"So I would get to that stretch of road and I'd get over the bridge and I'd bike as fast as I could until I got past the Cameron Block homes, the Maori homes. But nothing ever happened. Never.

"That's how it was back then, that's how I was," he said.

"Now that I've come to snap out of it, I realise I had a privileged white upbringing, absolutely. Not dollar privilege but ethnic privilege for sure."

"All of my life it's been ingrained to think a certain way and not just by my immediate family but the environment I grew up in, and New Zealand, actually.

"Another thing I remember was driving through Cameron Block as a kid and I said, 'aw look there's a house with sheets for curtains'. I was told not to stare, it was rude, and that they were just Maoris.

"We talk in code as Europeans, you know, all that ugly stuff. I had to confront that within myself and it's so deep-seated, it can come back up at times.

"Culturally, we have differences. Of course there is one law and one rule, no one's arguing that, but as far as world perspectives, culturally, we are different, and that's something to celebrate I've come to realise.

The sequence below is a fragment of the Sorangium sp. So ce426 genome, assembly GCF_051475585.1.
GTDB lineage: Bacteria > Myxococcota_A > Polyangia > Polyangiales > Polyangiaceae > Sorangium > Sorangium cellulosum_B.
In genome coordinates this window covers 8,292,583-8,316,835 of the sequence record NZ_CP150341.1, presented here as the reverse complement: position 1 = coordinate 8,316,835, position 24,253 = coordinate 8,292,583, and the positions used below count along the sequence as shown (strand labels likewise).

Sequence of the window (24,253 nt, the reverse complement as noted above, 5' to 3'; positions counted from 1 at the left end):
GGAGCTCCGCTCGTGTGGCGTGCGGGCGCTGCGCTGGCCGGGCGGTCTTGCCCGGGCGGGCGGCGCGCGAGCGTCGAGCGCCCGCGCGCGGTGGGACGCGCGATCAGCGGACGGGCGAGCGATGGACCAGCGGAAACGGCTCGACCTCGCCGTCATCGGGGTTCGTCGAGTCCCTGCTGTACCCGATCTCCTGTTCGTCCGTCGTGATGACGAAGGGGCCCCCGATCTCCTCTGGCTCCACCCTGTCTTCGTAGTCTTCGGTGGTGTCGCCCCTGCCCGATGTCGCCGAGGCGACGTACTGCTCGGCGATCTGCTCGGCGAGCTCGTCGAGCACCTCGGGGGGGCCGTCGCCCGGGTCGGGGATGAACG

"A central government politician, and I will not name them, said the losers must follow the law of the victor, and I've heard our democracy described as two foxes and a hare deciding what to have for dinner, and that you must be more fox-like."

Mr Judd said he had believed in a "sanitised version of our colonial past", which he had now renounced, and he urged Masterton councillors to continue to "have this conversation" about Treaty-based representatives on council.

"Only the decision of a council to have a Maori ward can go down the road of having a petition and a poll. Other wards don't. That's racist," he said.

"But people will say that a Maori ward is race-based. It's not, it's Treaty-based," he said.

"It's only race-based when a council decides to do it. It's dog-whistle politics."

Mr Judd said he was considering writing a book about his life as a "recovering racist", and wanted to work to help others shift what might be their fundamentally jaundiced understanding.

"I get emotional about this. it winds me up. Look, we are good people, we're just blind to this part of us which has such a deep and lasting effect," he said.

"This is a question about who we are. It transcends local government and mayors. This is a fundamental question for us all. Ask yourself.

"I feel the safest, and the most connected and relaxed, in a Maori environment now. I almost feel at home on a marae now.

"Not only because of the changes within me but the whole way in which Maori connect with each other. It's that sense I would lead my children to, and that sense I've discovered, and that middle New Zealand is missing out on.

"What I'd like to do after this is help Pakeha transition to the road and the journey that I'm on. Not everyone will connect and that's fine, but I'd like to work in that space now."